Moral values define what a society considers the rights and wrongs of behaviour. Often, children act with moral integrity only if there is the threat of disapproval or punishment for their actions. However, as they get older, their moral judgement develops to understand the consequences of their actions, for example, loss of trust.

Developing children’s ability to morally reason is essential as it is the foundation for all their future interactions with others.  By participating in moral discussions and discussions about values, children experience a raised awareness in their moral thinking, helping them to become morally responsible.

Ages & Stages

under-5s

  • Discuss the concept and introduce the language of morals and values and why they are important to society, e.g., if you break something but no one sees, should you tell? Value = honesty.
  • Involve your child in community experiences at least twice a year, e.g., collect old toys for the children’s hospital.
  • Actively teach your child how to apologise for their actions and to rectify incidents where they have done something wrong.
  • Model for your child language which demonstrates self-reinforcement and self-critique, e.g., “I’m proud I ...”, “I’m glad I ...”, “I needed to ...”, “In future I will try to ...”
  • Whenever you see your child about to make an impulsive choice say, “Samuel, stop and think ...”

5- to 8-years

  • On occasions such as car journeys, explore moral questions, asking your children to justify their responses by providing reasons for their decisions, e.g., your new friend says some mean things about your old friend, what do you do? Value = loyalty.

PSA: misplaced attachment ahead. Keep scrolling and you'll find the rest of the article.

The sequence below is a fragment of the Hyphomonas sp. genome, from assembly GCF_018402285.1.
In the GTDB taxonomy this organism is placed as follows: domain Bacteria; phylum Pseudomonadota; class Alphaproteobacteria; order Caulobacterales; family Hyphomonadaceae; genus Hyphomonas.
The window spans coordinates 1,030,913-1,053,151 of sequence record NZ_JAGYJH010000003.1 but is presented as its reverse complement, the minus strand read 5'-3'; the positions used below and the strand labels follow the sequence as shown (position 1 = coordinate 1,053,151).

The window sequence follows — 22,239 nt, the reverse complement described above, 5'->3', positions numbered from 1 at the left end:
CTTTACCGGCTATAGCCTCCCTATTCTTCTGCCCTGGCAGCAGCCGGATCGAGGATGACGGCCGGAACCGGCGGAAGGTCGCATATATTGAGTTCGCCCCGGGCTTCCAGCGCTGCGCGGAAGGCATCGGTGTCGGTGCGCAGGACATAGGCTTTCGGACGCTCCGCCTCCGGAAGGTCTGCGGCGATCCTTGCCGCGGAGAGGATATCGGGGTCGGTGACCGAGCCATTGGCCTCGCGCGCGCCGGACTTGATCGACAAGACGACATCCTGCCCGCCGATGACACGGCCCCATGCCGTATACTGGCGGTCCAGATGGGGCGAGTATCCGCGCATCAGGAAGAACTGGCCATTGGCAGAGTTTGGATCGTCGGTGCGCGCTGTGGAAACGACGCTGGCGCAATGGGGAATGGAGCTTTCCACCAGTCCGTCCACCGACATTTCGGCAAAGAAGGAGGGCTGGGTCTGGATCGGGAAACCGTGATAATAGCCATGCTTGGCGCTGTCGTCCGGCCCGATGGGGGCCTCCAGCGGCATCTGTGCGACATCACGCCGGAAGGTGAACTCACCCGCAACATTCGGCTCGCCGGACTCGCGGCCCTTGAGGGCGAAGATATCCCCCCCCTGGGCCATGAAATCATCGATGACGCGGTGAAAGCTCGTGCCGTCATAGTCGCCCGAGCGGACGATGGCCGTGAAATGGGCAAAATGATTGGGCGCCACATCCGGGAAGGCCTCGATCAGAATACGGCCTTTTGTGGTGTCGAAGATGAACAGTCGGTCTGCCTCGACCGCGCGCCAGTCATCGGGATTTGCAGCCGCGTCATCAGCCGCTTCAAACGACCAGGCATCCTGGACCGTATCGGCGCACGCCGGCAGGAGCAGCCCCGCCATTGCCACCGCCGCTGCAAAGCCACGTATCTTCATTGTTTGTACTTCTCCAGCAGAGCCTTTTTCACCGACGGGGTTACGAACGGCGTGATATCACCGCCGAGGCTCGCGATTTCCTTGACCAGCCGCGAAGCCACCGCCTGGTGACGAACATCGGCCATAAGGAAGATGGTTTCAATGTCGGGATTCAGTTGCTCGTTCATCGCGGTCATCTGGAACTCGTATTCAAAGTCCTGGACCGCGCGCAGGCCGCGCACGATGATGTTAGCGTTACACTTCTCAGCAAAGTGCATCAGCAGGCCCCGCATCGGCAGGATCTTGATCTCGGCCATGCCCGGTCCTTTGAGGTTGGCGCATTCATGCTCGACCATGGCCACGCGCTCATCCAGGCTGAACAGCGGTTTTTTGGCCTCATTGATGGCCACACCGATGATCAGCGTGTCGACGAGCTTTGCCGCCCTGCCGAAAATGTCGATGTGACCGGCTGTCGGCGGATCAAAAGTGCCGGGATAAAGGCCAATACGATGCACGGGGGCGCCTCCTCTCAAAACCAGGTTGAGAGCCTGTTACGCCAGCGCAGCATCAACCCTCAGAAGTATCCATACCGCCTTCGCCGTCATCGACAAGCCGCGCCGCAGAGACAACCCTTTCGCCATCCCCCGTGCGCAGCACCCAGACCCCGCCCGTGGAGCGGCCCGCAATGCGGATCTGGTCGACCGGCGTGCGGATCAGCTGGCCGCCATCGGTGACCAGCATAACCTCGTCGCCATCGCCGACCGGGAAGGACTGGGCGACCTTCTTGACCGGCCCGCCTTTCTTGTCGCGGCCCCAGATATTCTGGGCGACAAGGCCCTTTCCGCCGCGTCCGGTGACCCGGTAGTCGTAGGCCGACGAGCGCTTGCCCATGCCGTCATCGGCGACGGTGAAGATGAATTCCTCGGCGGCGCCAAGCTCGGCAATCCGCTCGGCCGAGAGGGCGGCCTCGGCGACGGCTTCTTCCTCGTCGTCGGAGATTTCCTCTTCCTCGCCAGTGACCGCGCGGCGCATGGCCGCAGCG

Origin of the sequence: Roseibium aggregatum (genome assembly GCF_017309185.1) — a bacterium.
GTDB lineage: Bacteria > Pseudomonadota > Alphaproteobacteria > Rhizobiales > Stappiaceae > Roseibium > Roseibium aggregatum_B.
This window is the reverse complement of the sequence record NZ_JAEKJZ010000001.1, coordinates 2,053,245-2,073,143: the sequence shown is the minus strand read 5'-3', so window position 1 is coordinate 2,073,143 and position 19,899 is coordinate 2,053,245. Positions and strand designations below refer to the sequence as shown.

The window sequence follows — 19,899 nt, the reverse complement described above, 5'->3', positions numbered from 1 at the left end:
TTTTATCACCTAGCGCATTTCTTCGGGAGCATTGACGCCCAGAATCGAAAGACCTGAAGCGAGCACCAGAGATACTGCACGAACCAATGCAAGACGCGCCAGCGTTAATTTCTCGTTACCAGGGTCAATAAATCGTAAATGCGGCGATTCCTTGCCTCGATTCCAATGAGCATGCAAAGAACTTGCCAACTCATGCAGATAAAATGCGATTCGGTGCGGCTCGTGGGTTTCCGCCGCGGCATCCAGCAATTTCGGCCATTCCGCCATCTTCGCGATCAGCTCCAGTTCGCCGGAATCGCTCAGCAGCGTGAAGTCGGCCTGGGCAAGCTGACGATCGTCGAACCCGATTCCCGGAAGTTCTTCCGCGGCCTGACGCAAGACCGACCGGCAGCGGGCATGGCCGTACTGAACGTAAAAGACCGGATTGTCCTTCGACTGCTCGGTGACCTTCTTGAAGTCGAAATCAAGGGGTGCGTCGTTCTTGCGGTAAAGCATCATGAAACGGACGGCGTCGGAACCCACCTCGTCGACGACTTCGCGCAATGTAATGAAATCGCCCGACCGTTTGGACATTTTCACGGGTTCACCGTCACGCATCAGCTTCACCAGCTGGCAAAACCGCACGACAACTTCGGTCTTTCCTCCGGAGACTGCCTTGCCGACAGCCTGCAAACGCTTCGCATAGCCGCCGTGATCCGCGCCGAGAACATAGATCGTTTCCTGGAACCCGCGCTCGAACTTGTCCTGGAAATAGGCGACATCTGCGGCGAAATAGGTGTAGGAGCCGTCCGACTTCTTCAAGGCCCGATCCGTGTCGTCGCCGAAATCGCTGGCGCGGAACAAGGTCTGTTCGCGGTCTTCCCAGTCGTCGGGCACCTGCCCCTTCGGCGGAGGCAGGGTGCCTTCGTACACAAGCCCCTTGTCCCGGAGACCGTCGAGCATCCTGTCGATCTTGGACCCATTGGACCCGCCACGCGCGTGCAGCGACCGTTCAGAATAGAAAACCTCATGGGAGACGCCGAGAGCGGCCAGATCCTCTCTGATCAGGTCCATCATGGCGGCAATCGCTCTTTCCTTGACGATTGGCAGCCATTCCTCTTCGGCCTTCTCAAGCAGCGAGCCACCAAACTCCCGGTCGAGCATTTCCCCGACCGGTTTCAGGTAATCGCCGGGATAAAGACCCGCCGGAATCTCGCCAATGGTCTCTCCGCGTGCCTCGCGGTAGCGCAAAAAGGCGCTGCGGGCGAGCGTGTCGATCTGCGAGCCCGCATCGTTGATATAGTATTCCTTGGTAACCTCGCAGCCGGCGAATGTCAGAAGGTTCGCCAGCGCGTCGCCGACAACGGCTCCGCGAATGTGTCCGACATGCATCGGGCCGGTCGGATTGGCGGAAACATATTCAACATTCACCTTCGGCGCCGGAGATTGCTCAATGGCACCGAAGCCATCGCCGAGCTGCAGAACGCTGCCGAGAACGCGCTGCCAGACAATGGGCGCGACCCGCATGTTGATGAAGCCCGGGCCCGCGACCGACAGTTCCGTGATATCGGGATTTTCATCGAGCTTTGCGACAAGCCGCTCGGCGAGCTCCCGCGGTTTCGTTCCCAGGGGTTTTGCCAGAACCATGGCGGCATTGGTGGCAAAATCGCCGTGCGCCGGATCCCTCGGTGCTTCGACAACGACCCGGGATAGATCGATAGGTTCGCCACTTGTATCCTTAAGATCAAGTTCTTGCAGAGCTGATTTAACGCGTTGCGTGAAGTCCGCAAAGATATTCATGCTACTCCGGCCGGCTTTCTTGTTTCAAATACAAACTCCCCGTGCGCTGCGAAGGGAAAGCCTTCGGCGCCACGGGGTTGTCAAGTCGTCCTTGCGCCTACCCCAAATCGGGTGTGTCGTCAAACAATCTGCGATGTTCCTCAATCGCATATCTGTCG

• Choose an environmental area in your local community and adopt it as a family, taking responsibility for keeping it maintained.
  • When children have behaved badly, talk about the choices they made and the negative consequences that followed, and how they could have chosen alternatives that would have lead to better outcomes.
  • Whenever you see your child about to be impulsive say, “Stop and think to yourself whether what you are about to do will have a positive outcome.”
  • Involve your child in making decisions about suitable ways to reinforce or punish themselves, e.g., “If I break my sister’s toy, I need to apologise and buy a new one with my pocket money.”

9- to 12-years

  • Extend on the moral exploration by asking children to come up with moral dilemmas of their own for others to solve.
  • Assist your child to volunteer their time on issues that inspire them, e.g., collecting for guide dogs.
  • Invite your children to debate where responsibility lies in specific situations, e.g., a sportsman shows bad sportsmanship to a referee and is sent off the field, meaning his team loses their game. Who is responsible for the loss of the game?
  • Teach a process that encourages self-reflection for a specific behaviour, e.g., behaviour = helping out at home; expected standard = do at least five jobs; demonstration of behaviour = I put the dishes away, made my bed every day, tidied my toys, set the table, carried in the groceries. Evaluation = I met the standard; consequences and self reflection = mum was grateful, I feel good about myself, I am proud of my efforts and mum is taking me to the movies next week.
  • Demonstrate tangible examples of impulse control, e.g., having a bank savings account for pocket money.